Rather than provide students with explicit instruction about cultural differences, the decision was made to organize vmail discussions between students in the two countries on topics related to students' daily life (e.g. typical breakfast), culture (e.g. marriage customs) and views on social issues (e.g. recycling). O'Dowd (2007) questions the assumption that online contact with members of a foreign culture will automatically lead to more positive attitudes. Hence, students were asked to complete daily reflection sheets and questionnaires, and whole class discussions with the teacher were held to encourage students to reflect on the online exchanges in order to help students arrive at increased intercultural understanding. Claro (2006) reviewed four studies of online intercultural exchanges finding that there were a variety of pitfalls teachers needed to avoid, and that the teacher's role was key in helping students benefit from an online intercultural exchange. The goals of this paper are to describe one teacherfs experiences with four different vmail intercultural exchanges and what was learned from them, discuss the results from the students' perspective, and finally, provide suggestions for designing vmail exchanges so that benefits to students are optimized.

Table 1 - Description of the universities involved
School Name Location Number of students Name of class Other information
Kyoto University of Foreign Studies Kyoto, Japan 40 Intercultural Communication (2008) 4th year English majors
Kyoto University of Foreign Studies Kyoto, Japan 40 English Seminar -International Issues (2009) 3rd year English majors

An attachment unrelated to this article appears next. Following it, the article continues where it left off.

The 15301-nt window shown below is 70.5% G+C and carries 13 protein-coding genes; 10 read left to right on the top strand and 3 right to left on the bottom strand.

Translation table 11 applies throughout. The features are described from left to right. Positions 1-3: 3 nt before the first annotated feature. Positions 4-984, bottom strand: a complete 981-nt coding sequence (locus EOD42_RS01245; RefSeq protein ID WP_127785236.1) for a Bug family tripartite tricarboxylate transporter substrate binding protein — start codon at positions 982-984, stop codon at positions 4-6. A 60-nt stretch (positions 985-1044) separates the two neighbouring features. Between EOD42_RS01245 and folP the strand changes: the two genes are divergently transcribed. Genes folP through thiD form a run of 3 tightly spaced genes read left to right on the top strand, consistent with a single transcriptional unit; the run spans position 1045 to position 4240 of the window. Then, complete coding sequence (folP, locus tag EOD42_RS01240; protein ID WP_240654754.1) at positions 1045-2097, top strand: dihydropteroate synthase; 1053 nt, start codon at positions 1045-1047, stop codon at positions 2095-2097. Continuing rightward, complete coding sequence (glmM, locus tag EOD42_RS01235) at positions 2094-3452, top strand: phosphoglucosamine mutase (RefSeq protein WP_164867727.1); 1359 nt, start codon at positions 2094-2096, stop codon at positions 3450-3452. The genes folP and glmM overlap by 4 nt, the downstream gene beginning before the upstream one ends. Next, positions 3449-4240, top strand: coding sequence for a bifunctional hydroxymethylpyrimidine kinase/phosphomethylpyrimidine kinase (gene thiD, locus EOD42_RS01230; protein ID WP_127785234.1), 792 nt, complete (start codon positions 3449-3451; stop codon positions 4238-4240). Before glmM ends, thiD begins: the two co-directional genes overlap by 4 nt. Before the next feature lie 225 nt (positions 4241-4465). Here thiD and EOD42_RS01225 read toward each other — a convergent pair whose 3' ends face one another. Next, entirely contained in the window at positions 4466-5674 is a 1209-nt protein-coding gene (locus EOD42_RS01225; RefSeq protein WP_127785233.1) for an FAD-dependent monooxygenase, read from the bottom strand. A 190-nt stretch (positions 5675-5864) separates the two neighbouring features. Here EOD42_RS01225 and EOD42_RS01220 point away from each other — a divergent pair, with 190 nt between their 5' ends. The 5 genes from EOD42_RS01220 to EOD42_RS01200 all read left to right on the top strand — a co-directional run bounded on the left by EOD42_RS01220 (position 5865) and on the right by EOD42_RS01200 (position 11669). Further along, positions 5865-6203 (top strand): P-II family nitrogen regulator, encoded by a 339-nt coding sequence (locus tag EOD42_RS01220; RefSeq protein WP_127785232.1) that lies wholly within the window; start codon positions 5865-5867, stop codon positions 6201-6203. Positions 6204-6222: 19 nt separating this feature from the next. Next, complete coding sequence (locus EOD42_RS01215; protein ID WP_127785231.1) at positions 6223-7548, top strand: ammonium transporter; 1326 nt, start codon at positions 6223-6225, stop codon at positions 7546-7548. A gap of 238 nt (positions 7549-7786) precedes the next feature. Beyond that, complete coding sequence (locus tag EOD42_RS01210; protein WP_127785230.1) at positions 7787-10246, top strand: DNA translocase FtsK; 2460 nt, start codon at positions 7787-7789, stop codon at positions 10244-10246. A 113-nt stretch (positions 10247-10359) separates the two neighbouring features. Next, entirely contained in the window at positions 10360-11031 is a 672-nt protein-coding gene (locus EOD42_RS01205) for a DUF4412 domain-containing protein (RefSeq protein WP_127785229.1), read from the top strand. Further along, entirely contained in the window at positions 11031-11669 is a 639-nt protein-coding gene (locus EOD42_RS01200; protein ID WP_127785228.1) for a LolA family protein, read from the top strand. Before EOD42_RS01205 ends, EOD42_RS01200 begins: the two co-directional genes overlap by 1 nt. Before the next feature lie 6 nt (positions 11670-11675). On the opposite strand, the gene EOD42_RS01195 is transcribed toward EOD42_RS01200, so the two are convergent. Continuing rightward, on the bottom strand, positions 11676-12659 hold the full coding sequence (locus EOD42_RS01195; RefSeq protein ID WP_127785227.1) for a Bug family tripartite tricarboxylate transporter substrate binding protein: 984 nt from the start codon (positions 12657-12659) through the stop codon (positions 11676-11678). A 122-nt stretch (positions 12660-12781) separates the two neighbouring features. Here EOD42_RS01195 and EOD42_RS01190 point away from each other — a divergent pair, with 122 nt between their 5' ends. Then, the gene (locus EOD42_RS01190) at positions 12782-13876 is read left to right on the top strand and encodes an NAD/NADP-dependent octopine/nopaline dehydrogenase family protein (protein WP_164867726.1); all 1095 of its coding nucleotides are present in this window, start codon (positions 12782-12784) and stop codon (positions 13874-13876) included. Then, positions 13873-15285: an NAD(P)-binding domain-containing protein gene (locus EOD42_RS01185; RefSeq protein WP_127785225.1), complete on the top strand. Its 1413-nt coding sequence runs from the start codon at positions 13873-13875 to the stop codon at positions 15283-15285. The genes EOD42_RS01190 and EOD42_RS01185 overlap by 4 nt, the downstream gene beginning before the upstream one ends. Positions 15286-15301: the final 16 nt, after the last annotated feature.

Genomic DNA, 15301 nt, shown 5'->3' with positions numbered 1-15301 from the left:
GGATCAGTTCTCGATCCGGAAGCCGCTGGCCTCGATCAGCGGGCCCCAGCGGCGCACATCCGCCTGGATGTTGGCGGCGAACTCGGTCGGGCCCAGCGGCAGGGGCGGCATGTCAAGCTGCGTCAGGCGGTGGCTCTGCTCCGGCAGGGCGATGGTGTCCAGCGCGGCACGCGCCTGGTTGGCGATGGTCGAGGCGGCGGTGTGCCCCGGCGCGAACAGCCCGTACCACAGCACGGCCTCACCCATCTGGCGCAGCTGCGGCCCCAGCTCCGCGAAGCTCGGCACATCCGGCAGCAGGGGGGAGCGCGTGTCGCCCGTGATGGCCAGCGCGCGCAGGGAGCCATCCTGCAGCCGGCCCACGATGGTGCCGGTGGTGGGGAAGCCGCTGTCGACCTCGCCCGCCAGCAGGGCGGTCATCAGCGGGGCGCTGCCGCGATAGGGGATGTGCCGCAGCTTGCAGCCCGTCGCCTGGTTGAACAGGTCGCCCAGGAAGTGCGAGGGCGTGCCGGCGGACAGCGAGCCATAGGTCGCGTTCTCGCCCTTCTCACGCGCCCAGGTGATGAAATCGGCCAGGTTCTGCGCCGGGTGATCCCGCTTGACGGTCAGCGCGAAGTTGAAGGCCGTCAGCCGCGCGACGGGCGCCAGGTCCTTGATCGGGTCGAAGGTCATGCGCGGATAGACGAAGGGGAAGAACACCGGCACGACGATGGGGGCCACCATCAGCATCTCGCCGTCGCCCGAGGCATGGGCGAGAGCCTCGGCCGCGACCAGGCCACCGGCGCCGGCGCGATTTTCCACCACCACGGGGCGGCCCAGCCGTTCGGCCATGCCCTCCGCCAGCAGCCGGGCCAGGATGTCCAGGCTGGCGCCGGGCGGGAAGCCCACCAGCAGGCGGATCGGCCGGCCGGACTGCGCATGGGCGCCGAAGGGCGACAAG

Karoli Gaspar University Budapest, Hungary 10 Japanese Language and Culture English level -advanced, Japanese level -intermediate
California State University, Stanislaus Turlock, California 15 Cultural Diversity in Education Teacher Education Credential Program
Cukurova University Adana, Turkey 26 English Speaking and Listening Skills English Language Teaching Program
National Taichun University National Taichun University 12 Computer Assisted Language Learning English majors

Description of the Vmail Intercultural Exchanges

Tokbox Exchanges (Spring term - 2008)

1. Japan-Hungary Tokbox Exchange (April 10 - May 29, 2008)

The author was put in touch with the instructor in Hungary by the principle investigator of the project team, who had worked with the instructor on a related project the year before. A rough plan was developed via email during the months before classes were to begin in April. In the first class, students registered with Tokbox and did some background research on Hungary. In the second class students individually recorded short self-introductory vmail messages in Tokbox and sent them to the instructor in Hungary. The recordings were done on 6 webcameras purchased with JSPS grant money in a computer classroom Kyoto University of Foreign Studies provided for the project. It should be noted that the majority of vmail messages were recorded in this classroom, although a few students did record messages at home, and many students mentioned viewing vmail messages at home. At the end of each class students were given reflection sheets to be completed and handed in at the beginning of the next class (see Appendix 1). The purpose of these reflection sheets was to encourage students to think more deeply about cultural differences and similarities, as well as help the instructor assess student progress. In the third class students began to follow a basic pattern of activity consisting of the following three steps:

  • Watch and understand vmail messages from students abroad
  • Compose a reply
  • Record and send the vmail reply

Step 1 Watch and understand vmail messages

As the Hungarian students were students of Japanese language and culture, they needed to get Japanese practice through the exchanges. The Japanese students, on the other hand, needed English practice, so a solution was found in which all students were asked to compose messages with both a Japanese and an English version in each message, which greatly facilitated student understanding of messages. Students worked through the messages to understand them by using a dictionary or asking group members or the instructor for help. One important benefit of vmail is that it allows for repeated viewing of messages. Each Hungarian student sent both an introductory message and a message in which they asked about a research topic related to Japanese culture. To help the Japanese students keep track of the different students and their questions, a Tokbox Contact Notes sheet was distributed to each student (see Appendix 2).